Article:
What Actually Happens When Women Run & Win Elections

Share
Ad failed to load

Jess Phoenix isn't afraid of a challenge. A geologist who studies the formation and eruption patterns of volcanoes, Phoenix’s work has taken her to some of the most remote and dangerous parts of the planet. But this spring, she decided to tackle a new challenge: Phoenix is part of a small but growing contingent of American women who have chosen to run for office since the 2016 presidential election.

In April 2017, Phoenix, a Democrat, announced her plans to run for California’s 25th Congressional District, a district that, despite going for Hillary Clinton in 2016, has been held by Republicans since 1990. Today, she will run against Steve Knight, who’s been described as “the most vulnerable incumbent in California," and potentially make it to Congress — a place where she hopes "I can make a very big impact and really start to make a difference for people really soon.”

Phoenix is part of what many hope will be a new, rising wave of female legislators. But getting more women in office isn't just about increasing gender parity in the U.S. government; when women get involved in the government, they actually change how it functions, in a way that benefits women, families, and the country at large.

Ad failed to load

How Female Politicians Change The Government

Female legislators, by and large, govern differently than their male counterparts. Women, in all parties, are more likely to focus on issues relating to women, families, children and social welfare. According to a 2011 study in the American Journal of Political Science, female Congress members secure roughly nine percent more spending from federal discretionary programs than their male colleagues. Women also sponsor and cosponsor significantly more bills than male congressmen. A 2010 study conducted by the Center for the Study of Democratic Institutions discovered that the average minority female representative in Congress has “a 29 percent greater volume of sponsored legislation reaching the floor of the House and 30 percent more laws resulting from her sponsored legislation than does the typical minority party man.” Additionally, districts that elect women to the House of Representatives receive about $49 million more each year.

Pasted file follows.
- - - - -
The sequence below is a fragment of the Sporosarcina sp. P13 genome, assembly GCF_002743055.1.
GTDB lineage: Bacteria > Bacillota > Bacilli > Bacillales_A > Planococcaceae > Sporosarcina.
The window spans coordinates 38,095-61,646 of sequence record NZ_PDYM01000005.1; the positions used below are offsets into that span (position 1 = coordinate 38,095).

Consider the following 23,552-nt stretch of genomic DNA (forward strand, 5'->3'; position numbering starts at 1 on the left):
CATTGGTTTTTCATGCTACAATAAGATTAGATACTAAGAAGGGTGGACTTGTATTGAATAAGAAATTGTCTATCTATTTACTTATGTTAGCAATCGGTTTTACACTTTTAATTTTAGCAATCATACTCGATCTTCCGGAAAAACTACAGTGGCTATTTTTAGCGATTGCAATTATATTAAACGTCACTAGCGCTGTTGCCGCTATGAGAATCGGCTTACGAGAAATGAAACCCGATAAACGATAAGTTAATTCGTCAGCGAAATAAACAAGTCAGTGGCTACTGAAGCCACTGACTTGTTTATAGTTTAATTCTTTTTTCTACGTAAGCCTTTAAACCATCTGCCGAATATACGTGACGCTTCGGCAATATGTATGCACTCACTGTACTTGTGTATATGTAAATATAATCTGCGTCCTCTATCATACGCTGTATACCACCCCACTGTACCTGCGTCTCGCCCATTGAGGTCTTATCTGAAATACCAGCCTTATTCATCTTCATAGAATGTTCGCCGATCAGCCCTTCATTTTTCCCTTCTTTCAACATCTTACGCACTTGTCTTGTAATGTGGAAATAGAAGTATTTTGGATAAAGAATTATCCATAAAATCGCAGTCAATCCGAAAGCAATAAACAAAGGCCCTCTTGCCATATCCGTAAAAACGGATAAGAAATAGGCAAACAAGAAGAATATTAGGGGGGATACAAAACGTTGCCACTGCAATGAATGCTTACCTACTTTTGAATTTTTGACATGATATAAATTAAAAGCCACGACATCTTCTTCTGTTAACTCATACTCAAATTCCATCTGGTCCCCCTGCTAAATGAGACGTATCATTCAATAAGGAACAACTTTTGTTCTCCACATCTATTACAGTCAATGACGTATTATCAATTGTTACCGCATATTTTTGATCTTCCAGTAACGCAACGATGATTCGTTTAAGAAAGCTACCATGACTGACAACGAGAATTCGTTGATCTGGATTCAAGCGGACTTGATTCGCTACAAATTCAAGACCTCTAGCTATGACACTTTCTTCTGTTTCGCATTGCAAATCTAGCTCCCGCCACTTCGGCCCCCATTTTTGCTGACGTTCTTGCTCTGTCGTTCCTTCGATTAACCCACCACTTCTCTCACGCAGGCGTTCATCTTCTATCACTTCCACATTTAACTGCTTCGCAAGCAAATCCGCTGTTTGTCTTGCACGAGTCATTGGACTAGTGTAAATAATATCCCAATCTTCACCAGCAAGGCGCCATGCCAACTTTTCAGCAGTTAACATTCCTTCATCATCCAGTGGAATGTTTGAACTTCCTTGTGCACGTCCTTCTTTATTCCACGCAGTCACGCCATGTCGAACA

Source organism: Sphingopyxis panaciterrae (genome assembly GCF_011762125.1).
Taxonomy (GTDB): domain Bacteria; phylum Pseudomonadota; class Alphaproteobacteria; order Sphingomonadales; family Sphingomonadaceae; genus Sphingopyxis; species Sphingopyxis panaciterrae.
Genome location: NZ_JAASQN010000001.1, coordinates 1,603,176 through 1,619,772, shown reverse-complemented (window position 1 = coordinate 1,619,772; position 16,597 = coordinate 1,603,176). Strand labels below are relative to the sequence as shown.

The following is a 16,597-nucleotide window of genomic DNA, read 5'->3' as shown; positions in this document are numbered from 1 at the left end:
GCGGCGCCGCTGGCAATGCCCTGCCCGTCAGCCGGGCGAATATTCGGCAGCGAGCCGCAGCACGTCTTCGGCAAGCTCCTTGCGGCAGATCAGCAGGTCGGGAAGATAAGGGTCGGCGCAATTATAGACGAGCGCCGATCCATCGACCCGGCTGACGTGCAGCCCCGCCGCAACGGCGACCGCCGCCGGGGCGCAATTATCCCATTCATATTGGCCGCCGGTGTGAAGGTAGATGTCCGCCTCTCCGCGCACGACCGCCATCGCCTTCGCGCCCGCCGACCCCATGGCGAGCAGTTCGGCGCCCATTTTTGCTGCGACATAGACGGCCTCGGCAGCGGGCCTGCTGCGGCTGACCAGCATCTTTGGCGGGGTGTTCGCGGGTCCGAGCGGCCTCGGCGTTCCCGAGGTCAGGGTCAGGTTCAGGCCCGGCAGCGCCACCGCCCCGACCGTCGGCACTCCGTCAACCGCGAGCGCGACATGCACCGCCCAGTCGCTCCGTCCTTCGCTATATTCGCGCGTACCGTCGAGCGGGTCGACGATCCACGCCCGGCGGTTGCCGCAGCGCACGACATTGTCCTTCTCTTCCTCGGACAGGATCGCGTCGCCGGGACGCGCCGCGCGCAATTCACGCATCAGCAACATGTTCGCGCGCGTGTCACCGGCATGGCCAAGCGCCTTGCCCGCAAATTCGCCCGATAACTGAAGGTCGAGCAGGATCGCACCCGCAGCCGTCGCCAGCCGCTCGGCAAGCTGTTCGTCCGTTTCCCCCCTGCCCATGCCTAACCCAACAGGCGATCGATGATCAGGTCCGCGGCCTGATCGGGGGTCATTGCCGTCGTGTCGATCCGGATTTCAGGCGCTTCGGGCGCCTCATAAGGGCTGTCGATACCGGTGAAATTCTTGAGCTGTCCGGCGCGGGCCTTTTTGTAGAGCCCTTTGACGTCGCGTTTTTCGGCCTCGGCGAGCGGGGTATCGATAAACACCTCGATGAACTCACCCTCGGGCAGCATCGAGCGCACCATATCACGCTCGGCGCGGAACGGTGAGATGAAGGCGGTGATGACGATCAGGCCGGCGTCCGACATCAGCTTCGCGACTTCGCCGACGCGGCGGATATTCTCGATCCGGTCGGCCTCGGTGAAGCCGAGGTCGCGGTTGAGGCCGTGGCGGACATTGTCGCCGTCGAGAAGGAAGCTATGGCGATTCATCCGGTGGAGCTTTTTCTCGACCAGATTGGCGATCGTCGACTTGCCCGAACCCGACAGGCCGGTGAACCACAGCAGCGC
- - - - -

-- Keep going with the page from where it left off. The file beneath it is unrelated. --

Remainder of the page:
"We get more things done. We don't stand on ceremony."
Ad failed to load

More research published in the Journal of Politics found that women at the state assembly level are more likely than men to push for rehabilitation programs instead of punitive policies, and that female city council members spend more time doing constituency service than their male members.

“Women are more effective in public office than men,” Letitia James, New York City’s public advocate, and the first woman of color to hold citywide office, tells Bustle. “We get more things done. We don't stand on ceremony. I think most of the women that I work with, our focus each and every day when we wake up is, how can we improve the life of someone today?”

Andrew Burton/Getty Images News/Getty Images
Ad failed to load

This isn't just theoretical — recent political history is full of examples of female politicians who seem to prioritize getting things done. While Arizona Senator John McCain was the name in the news when it came to opposing President Trump’s health care bill, two female senators — Republicans Lisa Murkowski of Alaska and Susan Collins of Maine — were the first to voice their opposition to repealing the Affordable Care Act without having replacement legislation on the table.

Four years earlier, when the government was on the brink of a shutdown, it was also Collins who presented a three-point prevention plan and rallied support from across the aisle. The first three Senators to reach out in support? All women — Murkowski, New Hampshire Republican Kelly Ayotte, and Amy Klobuchar, a Democrat from Minnesota.

“I’ve always thought that was significant,” Collins later told the New York Times. “And indeed, we put together a plan for the reopening of government, and women led the way.”